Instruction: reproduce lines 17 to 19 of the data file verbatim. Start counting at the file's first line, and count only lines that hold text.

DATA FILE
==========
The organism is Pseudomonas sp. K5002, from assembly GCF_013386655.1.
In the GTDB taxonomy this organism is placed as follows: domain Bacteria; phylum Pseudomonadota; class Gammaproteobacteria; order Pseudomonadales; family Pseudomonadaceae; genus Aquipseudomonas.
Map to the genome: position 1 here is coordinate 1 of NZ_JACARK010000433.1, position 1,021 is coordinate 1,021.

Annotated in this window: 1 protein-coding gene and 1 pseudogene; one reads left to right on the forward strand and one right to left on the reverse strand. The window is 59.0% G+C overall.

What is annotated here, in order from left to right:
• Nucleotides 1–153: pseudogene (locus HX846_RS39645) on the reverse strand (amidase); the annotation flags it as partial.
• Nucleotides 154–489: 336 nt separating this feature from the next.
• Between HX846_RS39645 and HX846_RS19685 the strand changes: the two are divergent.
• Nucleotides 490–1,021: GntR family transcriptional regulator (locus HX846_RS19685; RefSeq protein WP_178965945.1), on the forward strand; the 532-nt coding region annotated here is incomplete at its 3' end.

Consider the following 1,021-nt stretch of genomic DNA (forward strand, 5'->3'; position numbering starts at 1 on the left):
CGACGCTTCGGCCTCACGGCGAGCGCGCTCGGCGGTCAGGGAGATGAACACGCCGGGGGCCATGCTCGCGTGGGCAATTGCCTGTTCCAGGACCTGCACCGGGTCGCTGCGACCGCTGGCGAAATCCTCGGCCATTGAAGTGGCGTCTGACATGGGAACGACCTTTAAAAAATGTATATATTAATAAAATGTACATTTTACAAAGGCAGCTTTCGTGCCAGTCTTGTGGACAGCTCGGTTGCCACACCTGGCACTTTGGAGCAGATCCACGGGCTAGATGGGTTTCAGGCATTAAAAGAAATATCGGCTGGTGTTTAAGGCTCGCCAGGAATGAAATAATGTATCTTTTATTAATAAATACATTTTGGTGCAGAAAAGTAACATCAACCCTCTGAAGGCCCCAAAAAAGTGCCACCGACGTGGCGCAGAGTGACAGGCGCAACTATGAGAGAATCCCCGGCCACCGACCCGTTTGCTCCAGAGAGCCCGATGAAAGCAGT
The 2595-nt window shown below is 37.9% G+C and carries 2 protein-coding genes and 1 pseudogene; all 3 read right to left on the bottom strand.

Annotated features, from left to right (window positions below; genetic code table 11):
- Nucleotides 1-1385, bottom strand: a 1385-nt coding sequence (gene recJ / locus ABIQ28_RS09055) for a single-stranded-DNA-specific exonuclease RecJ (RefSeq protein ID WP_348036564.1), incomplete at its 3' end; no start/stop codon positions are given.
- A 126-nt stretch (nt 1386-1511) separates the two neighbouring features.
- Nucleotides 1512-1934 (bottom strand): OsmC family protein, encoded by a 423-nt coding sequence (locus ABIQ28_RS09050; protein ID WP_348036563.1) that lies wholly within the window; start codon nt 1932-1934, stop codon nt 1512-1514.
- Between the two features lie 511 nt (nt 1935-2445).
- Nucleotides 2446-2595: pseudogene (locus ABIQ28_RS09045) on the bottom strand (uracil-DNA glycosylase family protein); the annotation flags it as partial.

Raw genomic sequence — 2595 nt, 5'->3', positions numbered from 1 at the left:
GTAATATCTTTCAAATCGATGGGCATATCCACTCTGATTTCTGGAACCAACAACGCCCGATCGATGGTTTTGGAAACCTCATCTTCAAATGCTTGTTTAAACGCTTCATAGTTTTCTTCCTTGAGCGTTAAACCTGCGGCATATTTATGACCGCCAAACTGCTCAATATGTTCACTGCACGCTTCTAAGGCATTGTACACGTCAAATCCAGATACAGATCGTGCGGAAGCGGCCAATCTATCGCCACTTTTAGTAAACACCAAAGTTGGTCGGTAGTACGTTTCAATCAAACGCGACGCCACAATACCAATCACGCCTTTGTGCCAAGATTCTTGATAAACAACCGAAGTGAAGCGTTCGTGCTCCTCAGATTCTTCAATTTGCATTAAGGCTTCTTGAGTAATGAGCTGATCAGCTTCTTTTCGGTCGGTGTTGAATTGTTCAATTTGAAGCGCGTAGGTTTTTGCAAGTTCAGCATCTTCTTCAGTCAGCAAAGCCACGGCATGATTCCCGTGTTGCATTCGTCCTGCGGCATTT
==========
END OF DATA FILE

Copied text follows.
- Between the two features lie 511 nt (nt 1935-2445).
- Nucleotides 2446-2595: pseudogene (locus ABIQ28_RS09045) on the bottom strand (uracil-DNA glycosylase family protein); the annotation flags it as partial.

Raw genomic sequence — 2595 nt, 5'->3', positions numbered from 1 at the left: